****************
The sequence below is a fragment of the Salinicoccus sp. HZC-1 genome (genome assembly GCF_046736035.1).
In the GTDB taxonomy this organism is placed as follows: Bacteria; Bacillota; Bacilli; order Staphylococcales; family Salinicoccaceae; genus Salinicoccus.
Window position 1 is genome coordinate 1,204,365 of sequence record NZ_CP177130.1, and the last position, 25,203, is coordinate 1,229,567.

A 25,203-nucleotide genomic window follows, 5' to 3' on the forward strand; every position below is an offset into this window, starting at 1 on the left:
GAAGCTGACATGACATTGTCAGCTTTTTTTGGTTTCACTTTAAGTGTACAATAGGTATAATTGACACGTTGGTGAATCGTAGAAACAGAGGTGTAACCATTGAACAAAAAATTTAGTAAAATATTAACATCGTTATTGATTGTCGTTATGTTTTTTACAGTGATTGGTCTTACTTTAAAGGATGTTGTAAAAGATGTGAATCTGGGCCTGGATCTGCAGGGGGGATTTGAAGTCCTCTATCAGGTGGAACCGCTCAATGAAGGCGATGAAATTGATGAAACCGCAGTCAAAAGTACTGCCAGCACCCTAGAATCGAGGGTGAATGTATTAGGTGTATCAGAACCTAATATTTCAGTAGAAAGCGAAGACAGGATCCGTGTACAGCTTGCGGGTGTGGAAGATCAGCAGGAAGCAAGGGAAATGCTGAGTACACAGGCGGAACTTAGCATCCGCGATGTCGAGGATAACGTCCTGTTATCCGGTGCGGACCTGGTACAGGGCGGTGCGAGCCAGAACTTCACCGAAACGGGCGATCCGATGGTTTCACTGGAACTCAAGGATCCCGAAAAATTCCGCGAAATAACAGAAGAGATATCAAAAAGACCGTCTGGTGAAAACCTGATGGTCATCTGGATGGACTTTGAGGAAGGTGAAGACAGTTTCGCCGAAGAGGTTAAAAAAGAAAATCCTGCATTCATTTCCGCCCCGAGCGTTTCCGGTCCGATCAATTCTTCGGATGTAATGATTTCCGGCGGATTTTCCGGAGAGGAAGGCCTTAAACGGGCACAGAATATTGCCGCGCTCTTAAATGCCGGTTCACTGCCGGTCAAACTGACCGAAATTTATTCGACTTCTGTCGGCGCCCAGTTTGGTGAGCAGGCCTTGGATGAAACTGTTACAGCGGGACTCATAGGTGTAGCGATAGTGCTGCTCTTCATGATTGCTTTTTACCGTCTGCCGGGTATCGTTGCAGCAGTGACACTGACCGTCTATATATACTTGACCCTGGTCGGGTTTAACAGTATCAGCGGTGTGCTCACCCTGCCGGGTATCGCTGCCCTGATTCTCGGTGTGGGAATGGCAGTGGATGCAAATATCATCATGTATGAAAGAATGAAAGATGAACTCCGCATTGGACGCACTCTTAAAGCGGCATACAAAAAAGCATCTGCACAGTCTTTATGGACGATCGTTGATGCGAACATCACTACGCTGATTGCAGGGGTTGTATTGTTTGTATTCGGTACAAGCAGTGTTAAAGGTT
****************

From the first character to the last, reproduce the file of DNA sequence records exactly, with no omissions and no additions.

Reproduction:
The sequence below is a fragment of the Salinicoccus sp. HZC-1 genome (genome assembly GCF_046736035.1).
In the GTDB taxonomy this organism is placed as follows: Bacteria; Bacillota; Bacilli; order Staphylococcales; family Salinicoccaceae; genus Salinicoccus.
Window position 1 is genome coordinate 1,204,365 of sequence record NZ_CP177130.1, and the last position, 25,203, is coordinate 1,229,567.

A 25,203-nucleotide genomic window follows, 5' to 3' on the forward strand; every position below is an offset into this window, starting at 1 on the left:
GAAGCTGACATGACATTGTCAGCTTTTTTTGGTTTCACTTTAAGTGTACAATAGGTATAATTGACACGTTGGTGAATCGTAGAAACAGAGGTGTAACCATTGAACAAAAAATTTAGTAAAATATTAACATCGTTATTGATTGTCGTTATGTTTTTTACAGTGATTGGTCTTACTTTAAAGGATGTTGTAAAAGATGTGAATCTGGGCCTGGATCTGCAGGGGGGATTTGAAGTCCTCTATCAGGTGGAACCGCTCAATGAAGGCGATGAAATTGATGAAACCGCAGTCAAAAGTACTGCCAGCACCCTAGAATCGAGGGTGAATGTATTAGGTGTATCAGAACCTAATATTTCAGTAGAAAGCGAAGACAGGATCCGTGTACAGCTTGCGGGTGTGGAAGATCAGCAGGAAGCAAGGGAAATGCTGAGTACACAGGCGGAACTTAGCATCCGCGATGTCGAGGATAACGTCCTGTTATCCGGTGCGGACCTGGTACAGGGCGGTGCGAGCCAGAACTTCACCGAAACGGGCGATCCGATGGTTTCACTGGAACTCAAGGATCCCGAAAAATTCCGCGAAATAACAGAAGAGATATCAAAAAGACCGTCTGGTGAAAACCTGATGGTCATCTGGATGGACTTTGAGGAAGGTGAAGACAGTTTCGCCGAAGAGGTTAAAAAAGAAAATCCTGCATTCATTTCCGCCCCGAGCGTTTCCGGTCCGATCAATTCTTCGGATGTAATGATTTCCGGCGGATTTTCCGGAGAGGAAGGCCTTAAACGGGCACAGAATATTGCCGCGCTCTTAAATGCCGGTTCACTGCCGGTCAAACTGACCGAAATTTATTCGACTTCTGTCGGCGCCCAGTTTGGTGAGCAGGCCTTGGATGAAACTGTTACAGCGGGACTCATAGGTGTAGCGATAGTGCTGCTCTTCATGATTGCTTTTTACCGTCTGCCGGGTATCGTTGCAGCAGTGACACTGACCGTCTATATATACTTGACCCTGGTCGGGTTTAACAGTATCAGCGGTGTGCTCACCCTGCCGGGTATCGCTGCCCTGATTCTCGGTGTGGGAATGGCAGTGGATGCAAATATCATCATGTATGAAAGAATGAAAGATGAACTCCGCATTGGACGCACTCTTAAAGCGGCATACAAAAAAGCATCTGCACAGTCTTTATGGACGATCGTTGATGCGAACATCACTACGCTGATTGCAGGGGTTGTATTGTTTGTATTCGGTACAAGCAGTGTTAAAGGTT